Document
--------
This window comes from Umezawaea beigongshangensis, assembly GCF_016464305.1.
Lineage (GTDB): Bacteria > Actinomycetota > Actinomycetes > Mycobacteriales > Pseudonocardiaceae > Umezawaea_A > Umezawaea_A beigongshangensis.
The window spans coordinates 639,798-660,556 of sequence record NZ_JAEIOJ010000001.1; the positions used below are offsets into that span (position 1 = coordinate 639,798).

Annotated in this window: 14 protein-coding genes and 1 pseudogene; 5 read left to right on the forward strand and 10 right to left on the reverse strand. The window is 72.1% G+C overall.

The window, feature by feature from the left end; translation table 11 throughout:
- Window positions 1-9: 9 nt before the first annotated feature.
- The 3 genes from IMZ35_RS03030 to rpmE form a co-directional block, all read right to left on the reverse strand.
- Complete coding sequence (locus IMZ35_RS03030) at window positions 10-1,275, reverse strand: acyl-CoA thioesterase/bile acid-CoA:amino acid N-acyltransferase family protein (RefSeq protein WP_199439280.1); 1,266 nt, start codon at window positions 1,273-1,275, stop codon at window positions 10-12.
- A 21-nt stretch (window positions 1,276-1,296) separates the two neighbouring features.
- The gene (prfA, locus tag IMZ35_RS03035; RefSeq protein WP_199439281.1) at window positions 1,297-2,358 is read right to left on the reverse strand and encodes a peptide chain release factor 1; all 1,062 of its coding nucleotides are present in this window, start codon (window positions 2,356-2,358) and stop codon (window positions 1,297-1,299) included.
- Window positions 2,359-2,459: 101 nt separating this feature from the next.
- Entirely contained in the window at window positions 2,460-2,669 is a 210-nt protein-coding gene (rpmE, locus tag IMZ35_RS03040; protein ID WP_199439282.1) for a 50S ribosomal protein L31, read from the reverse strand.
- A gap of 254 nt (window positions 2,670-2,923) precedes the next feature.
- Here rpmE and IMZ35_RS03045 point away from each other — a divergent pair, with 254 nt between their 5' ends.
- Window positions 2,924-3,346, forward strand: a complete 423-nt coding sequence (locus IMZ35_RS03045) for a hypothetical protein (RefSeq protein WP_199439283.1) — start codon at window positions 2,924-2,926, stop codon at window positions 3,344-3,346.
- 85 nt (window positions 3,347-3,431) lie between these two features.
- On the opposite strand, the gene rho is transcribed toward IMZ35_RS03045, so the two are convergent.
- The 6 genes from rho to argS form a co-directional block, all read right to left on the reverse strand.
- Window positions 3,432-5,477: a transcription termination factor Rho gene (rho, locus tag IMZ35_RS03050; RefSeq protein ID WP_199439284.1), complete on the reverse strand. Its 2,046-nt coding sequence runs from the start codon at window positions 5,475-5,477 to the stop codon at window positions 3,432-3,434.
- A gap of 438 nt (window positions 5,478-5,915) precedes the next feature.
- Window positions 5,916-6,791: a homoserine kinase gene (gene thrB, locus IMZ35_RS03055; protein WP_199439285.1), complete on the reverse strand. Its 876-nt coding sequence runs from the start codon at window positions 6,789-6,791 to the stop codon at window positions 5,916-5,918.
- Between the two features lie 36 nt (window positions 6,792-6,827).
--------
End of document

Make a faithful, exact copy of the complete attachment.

This window comes from Umezawaea beigongshangensis, assembly GCF_016464305.1.
Lineage (GTDB): Bacteria > Actinomycetota > Actinomycetes > Mycobacteriales > Pseudonocardiaceae > Umezawaea_A > Umezawaea_A beigongshangensis.
The window spans coordinates 639,798-660,556 of sequence record NZ_JAEIOJ010000001.1; the positions used below are offsets into that span (position 1 = coordinate 639,798).

Annotated in this window: 14 protein-coding genes and 1 pseudogene; 5 read left to right on the forward strand and 10 right to left on the reverse strand. The window is 72.1% G+C overall.

The window, feature by feature from the left end; translation table 11 throughout:
- Window positions 1-9: 9 nt before the first annotated feature.
- The 3 genes from IMZ35_RS03030 to rpmE form a co-directional block, all read right to left on the reverse strand.
- Complete coding sequence (locus IMZ35_RS03030) at window positions 10-1,275, reverse strand: acyl-CoA thioesterase/bile acid-CoA:amino acid N-acyltransferase family protein (RefSeq protein WP_199439280.1); 1,266 nt, start codon at window positions 1,273-1,275, stop codon at window positions 10-12.
- A 21-nt stretch (window positions 1,276-1,296) separates the two neighbouring features.
- The gene (prfA, locus tag IMZ35_RS03035; RefSeq protein WP_199439281.1) at window positions 1,297-2,358 is read right to left on the reverse strand and encodes a peptide chain release factor 1; all 1,062 of its coding nucleotides are present in this window, start codon (window positions 2,356-2,358) and stop codon (window positions 1,297-1,299) included.
- Window positions 2,359-2,459: 101 nt separating this feature from the next.
- Entirely contained in the window at window positions 2,460-2,669 is a 210-nt protein-coding gene (rpmE, locus tag IMZ35_RS03040; protein ID WP_199439282.1) for a 50S ribosomal protein L31, read from the reverse strand.
- A gap of 254 nt (window positions 2,670-2,923) precedes the next feature.
- Here rpmE and IMZ35_RS03045 point away from each other — a divergent pair, with 254 nt between their 5' ends.
- Window positions 2,924-3,346, forward strand: a complete 423-nt coding sequence (locus IMZ35_RS03045) for a hypothetical protein (RefSeq protein WP_199439283.1) — start codon at window positions 2,924-2,926, stop codon at window positions 3,344-3,346.
- 85 nt (window positions 3,347-3,431) lie between these two features.
- On the opposite strand, the gene rho is transcribed toward IMZ35_RS03045, so the two are convergent.
- The 6 genes from rho to argS form a co-directional block, all read right to left on the reverse strand.
- Window positions 3,432-5,477: a transcription termination factor Rho gene (rho, locus tag IMZ35_RS03050; RefSeq protein ID WP_199439284.1), complete on the reverse strand. Its 2,046-nt coding sequence runs from the start codon at window positions 5,475-5,477 to the stop codon at window positions 3,432-3,434.
- A gap of 438 nt (window positions 5,478-5,915) precedes the next feature.
- Window positions 5,916-6,791: a homoserine kinase gene (gene thrB, locus IMZ35_RS03055; protein WP_199439285.1), complete on the reverse strand. Its 876-nt coding sequence runs from the start codon at window positions 6,789-6,791 to the stop codon at window positions 5,916-5,918.
- Between the two features lie 36 nt (window positions 6,792-6,827).